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GH1 - 50mm shoot-out

 

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A hacked GH1 with various mounts..

This is just a quick comparison.. really to just try some Pentax ½ frame lenses.

All pictures at 1920x1080 f2.8 - at this resolution lens sharpness is pretty much irrelevant, though the Pentax are at thier poorest sharpness wide open,
eg Pentax 110, 24mm lens: f2.8/f4/f5.6 CENTRE: 64/72/72 EDGE: 56/64/72 lpm

Again unable to source a decent M4/3 adapter, the e-bay ones are rubbish, light leaks and wrong register distance! This one is a combination of an L35 to m43 adapter and a (now dead) Pentax 110 body...

   

 

GH1 Pentax 110 18mm lens


GH1 Pentax 110 18mm lens example

GH1 Pentax 24mm lens

GH1 Pentax 24mm lens example
GH1 Pentax 50mm lens
GH1 Pentax 50mm lens example

50mm SHOOT-OUT:

Nikon 50mm f1.4 @ f2.8 Nikon 50mm f1.4 & follow focus
This would be the benchmark 50mm, probably the one (manual lens) people use most on DSLRs. Aperture looks similar to the Pentax above, but with (better) less ringing of out of focus areas, and considerably sharper when in focus!.

 

GH1 50mm shootout Nikon

Nikkor 50mm f1.2 @ f2.8
(picture taken on different day). Out of focus area is softer, pity about the British weather.. what you can't see is the slightly lower contrast
GH1-Nikkor f1.2 test
Hexanon 50mm f1.7 @ f2.8
probably the sharpest lens of the bunch, but in this test seemed darker in the viewfinder for same aperture. Also the out-of-focus areas are sharper at f2.8, suggesting it is really stopping down more than the marking on the lens say it is.
Despite this cheating(!) it really is the sharpest 50mm in a f1.8 or so aperture.

GH1 50mm shootout Hexanon

Hexanon 57mm f1.2 @ f2.8

Somewhat lower contrast than the other lenses -not a bad thing if you are shooting video: see also video test footage (ACHD) GH1
Also a much "warmer" picture, but this varies with each lens copy, it's a side effect (and aging effect) of using heavy metals in the glass.

GH1 shootout Hexanon 50mm f1.2 @ f2.8

Meyer / Pentacon 50mm @ f2.8
the "cheapest" lens and design in the f1.8 range, and the only one with a significantly different out-of-focus look (the generally despised edges to circle highlights* -to be fair, most "better corrected" lenses exibit this if the highlights are bright enough, see the artist shots, Dawn Penn, in City Life video... http://www.youtube.com/watch?v=wA5vlx06pD4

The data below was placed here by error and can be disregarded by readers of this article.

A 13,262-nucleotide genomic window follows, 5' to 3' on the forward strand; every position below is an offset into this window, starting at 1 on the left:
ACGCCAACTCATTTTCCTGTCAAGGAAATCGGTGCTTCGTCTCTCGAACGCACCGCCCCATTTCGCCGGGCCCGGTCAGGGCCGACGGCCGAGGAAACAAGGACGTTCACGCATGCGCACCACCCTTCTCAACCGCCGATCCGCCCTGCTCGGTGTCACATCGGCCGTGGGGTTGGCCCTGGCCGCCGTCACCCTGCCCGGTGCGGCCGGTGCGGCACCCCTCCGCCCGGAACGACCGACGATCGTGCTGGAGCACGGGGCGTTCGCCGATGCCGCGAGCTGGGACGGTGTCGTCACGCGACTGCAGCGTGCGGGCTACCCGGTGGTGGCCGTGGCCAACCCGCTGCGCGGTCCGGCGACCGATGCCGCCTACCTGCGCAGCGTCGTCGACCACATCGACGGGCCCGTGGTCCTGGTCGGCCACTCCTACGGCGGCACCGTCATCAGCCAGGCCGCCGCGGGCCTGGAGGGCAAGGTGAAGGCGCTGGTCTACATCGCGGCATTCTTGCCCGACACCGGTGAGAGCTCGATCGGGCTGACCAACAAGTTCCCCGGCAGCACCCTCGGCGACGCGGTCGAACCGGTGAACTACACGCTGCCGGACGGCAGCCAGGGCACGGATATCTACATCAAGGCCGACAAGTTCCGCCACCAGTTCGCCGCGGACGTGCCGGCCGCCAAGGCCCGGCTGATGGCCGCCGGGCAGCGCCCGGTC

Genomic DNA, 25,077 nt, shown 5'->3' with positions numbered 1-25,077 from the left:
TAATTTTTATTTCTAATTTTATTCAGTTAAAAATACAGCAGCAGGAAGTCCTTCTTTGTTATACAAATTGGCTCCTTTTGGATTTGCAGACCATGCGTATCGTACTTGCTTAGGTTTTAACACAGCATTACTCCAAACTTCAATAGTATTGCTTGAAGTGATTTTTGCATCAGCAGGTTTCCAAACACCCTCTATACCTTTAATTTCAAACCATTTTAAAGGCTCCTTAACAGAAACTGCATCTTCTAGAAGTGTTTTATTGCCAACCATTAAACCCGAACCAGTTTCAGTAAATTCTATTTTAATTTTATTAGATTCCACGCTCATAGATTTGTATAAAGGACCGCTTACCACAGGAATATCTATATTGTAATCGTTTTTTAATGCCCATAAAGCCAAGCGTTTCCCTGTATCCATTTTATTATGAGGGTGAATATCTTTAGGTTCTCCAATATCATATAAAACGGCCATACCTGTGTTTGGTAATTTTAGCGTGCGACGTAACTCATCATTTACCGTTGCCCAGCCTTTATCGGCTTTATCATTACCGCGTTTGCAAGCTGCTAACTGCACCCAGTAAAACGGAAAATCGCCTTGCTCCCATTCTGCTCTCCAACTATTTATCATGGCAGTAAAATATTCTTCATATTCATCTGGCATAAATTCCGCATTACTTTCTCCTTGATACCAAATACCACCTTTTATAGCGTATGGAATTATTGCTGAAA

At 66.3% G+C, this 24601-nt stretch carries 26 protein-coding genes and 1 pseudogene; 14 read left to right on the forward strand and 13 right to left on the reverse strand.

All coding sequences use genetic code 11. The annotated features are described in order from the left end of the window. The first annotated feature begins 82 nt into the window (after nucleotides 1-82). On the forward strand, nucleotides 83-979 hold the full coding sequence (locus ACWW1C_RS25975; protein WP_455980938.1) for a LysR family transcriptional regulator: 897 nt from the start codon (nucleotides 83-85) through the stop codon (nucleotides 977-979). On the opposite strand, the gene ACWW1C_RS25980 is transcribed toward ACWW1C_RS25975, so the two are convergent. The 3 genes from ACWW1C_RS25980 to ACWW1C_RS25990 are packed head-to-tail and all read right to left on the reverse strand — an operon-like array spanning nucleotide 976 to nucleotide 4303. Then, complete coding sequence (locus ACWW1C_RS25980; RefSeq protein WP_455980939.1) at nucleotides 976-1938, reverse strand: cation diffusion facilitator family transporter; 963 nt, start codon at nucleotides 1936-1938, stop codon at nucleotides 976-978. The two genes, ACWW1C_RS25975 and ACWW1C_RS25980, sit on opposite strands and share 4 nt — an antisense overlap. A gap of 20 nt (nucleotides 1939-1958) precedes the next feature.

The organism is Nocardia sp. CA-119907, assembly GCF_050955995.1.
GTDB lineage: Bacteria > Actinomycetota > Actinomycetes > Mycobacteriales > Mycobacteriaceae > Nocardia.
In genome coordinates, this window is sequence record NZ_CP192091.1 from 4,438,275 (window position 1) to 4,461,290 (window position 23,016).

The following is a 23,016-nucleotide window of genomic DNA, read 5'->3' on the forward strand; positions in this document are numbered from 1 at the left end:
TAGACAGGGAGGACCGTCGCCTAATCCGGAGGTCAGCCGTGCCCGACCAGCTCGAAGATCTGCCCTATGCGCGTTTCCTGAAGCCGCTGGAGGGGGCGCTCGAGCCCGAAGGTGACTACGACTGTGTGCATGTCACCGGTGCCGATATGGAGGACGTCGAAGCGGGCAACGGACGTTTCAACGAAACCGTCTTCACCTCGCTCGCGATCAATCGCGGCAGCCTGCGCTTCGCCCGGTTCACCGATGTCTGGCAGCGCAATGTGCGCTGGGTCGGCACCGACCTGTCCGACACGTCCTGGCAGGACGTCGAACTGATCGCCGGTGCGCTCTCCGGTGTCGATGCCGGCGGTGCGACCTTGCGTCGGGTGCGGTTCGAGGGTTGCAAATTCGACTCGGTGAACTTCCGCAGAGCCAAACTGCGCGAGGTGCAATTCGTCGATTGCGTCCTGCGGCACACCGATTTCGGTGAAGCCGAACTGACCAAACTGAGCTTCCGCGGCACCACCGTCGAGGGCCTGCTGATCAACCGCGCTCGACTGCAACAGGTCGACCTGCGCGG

This was a 50mm Nikon f1.4 AI lens, wide open).

actually the meyer didn't look so bad at full aperture: GH1 Pentacon 50mm lens @ f1.8

GH1 shootout, Pentacon 50mm @ f2.8
Cooke Series II 50mm @ f2.8 , bokeh winner?..
Dispite the change in daylight, this picture looks warmer than the other lenses: the glass appears clear (this could be an aging effect of heavy metals in the glass similar to the Hexanon above, or just an effect of an older type of lens coating).
Despite being 70yrs old, being a movie lens, it is optimally designed for ½ frame 35mm, closer to the 7D or APSC size sensors, this gives it a head start over the full frame lenses when it comes to speed, sharpness and contrast. The simpler design gives a nicer out-of-focus rendition.
GH1 50mm shootout, Cooke Series II lens

CONCLUSION

Apart form the obvious, ie you should conduct these sort of tests with consistent lighting! I think it shows that one 50mm stills lens is much like another, at least as far as video resolution is concerned and 90% of what one might shoot. On an artistic level, there are differences even on these similarly designed (apart from the Cooke) lenses. Missing from the test was a 50mm Sonnar (either Zeiss Sonnar or Jupiter/Helios Biotar) which I'll include later, and might tend to look more like the Cooke, ie sharp in the middle, soft to the edges with softer out-of focus bokeh.

Although it could be graded out, it's more important to get a set of lenses with consistent colour rendition. than to look for things like sharpness and contrast in individual lenses. Ease of use is also more important, focusing should neither be slack or too tight. The heliciod throw should not be too short (good for stills maybe but difficult to manually follow focus), generally older 1960-70s lenses are better for this.
Also, usually forgotten is the fact Nikon lenses pull focus in the oposite direction to other manufacturers! this can lead to confusion in mixed lens sets.

Not tested here, but some lenses exibit light fall off towards the edge of frame, particularly wide angle lenses and wide open. Not such an issue on 50mm primes, but does affect wide angle lenses in particular.

Zeiss 85mm Planar f1.4 @ f1.4






see also: GH1 page , lenses with personality page , SR2 Hire

last updated:23 May 2011